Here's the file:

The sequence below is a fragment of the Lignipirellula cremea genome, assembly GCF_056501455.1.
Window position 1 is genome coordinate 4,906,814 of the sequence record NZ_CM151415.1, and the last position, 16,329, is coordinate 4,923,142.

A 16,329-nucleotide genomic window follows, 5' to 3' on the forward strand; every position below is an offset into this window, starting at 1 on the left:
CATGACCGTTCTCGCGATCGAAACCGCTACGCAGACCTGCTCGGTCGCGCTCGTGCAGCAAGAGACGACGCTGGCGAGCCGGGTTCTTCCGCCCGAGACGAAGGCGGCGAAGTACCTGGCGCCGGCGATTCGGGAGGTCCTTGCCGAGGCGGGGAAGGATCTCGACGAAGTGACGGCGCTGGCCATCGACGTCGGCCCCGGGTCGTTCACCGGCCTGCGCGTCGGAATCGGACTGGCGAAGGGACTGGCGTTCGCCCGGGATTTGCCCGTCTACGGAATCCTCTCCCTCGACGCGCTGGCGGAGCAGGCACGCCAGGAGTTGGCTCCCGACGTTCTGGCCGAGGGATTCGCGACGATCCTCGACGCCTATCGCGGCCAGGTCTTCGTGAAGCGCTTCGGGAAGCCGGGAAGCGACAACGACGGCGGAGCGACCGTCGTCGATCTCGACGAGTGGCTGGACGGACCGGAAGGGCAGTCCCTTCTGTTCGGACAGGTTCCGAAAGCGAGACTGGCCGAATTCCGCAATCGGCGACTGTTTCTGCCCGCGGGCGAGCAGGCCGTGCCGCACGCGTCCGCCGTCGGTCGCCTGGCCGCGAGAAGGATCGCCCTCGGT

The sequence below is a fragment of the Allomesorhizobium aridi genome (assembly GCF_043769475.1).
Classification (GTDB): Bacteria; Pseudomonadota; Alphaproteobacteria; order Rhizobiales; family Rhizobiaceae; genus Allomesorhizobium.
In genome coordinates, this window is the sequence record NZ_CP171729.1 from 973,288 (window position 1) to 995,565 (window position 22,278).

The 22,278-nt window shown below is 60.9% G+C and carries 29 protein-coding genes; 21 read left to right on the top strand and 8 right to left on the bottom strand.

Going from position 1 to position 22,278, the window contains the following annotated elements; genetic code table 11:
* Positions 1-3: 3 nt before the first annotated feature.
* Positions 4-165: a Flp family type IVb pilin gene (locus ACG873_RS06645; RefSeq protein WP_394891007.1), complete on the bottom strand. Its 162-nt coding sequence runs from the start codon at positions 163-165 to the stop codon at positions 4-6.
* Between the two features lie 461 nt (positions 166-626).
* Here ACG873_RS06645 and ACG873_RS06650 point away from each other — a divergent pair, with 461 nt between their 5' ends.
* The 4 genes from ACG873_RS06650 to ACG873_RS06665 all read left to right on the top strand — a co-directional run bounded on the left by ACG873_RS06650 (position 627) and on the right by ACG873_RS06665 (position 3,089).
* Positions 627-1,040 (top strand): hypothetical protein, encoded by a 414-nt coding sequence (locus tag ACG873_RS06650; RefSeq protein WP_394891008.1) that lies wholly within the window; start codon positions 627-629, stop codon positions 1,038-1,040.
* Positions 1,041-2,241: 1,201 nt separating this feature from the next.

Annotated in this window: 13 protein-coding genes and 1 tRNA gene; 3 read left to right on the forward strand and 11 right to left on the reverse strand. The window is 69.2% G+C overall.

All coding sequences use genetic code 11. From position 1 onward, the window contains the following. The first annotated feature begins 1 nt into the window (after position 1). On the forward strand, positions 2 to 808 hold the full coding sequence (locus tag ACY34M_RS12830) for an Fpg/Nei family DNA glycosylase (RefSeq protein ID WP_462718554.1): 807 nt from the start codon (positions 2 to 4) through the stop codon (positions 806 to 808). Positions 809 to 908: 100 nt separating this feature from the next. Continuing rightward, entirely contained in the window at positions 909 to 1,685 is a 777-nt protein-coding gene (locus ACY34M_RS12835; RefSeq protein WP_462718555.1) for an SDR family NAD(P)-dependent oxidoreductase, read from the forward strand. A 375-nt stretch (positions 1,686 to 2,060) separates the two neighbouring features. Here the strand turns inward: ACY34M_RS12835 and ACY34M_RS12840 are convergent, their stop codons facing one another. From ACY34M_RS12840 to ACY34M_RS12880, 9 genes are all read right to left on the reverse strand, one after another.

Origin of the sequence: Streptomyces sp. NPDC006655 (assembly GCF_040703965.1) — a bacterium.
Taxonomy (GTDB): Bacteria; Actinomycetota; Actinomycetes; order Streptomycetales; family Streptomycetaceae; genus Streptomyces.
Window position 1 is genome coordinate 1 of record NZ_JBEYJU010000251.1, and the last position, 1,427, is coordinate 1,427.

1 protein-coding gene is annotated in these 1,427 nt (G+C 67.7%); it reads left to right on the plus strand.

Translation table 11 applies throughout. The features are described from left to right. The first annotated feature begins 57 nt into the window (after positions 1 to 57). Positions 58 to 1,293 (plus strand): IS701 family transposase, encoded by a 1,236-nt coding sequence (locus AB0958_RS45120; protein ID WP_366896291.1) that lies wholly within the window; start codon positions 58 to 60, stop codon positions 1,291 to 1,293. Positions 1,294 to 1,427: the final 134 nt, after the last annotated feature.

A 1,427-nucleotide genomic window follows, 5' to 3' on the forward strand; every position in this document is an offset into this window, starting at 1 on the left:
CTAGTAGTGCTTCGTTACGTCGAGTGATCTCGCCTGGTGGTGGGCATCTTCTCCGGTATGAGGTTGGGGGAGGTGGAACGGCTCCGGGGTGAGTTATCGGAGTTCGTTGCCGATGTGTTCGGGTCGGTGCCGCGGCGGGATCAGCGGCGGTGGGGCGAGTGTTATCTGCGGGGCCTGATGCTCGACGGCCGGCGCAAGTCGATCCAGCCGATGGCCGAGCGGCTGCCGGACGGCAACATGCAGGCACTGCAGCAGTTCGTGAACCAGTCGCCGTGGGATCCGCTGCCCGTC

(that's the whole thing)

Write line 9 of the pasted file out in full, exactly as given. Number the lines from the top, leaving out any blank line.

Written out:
Going from position 1 to position 22,278, the window contains the following annotated elements; genetic code table 11: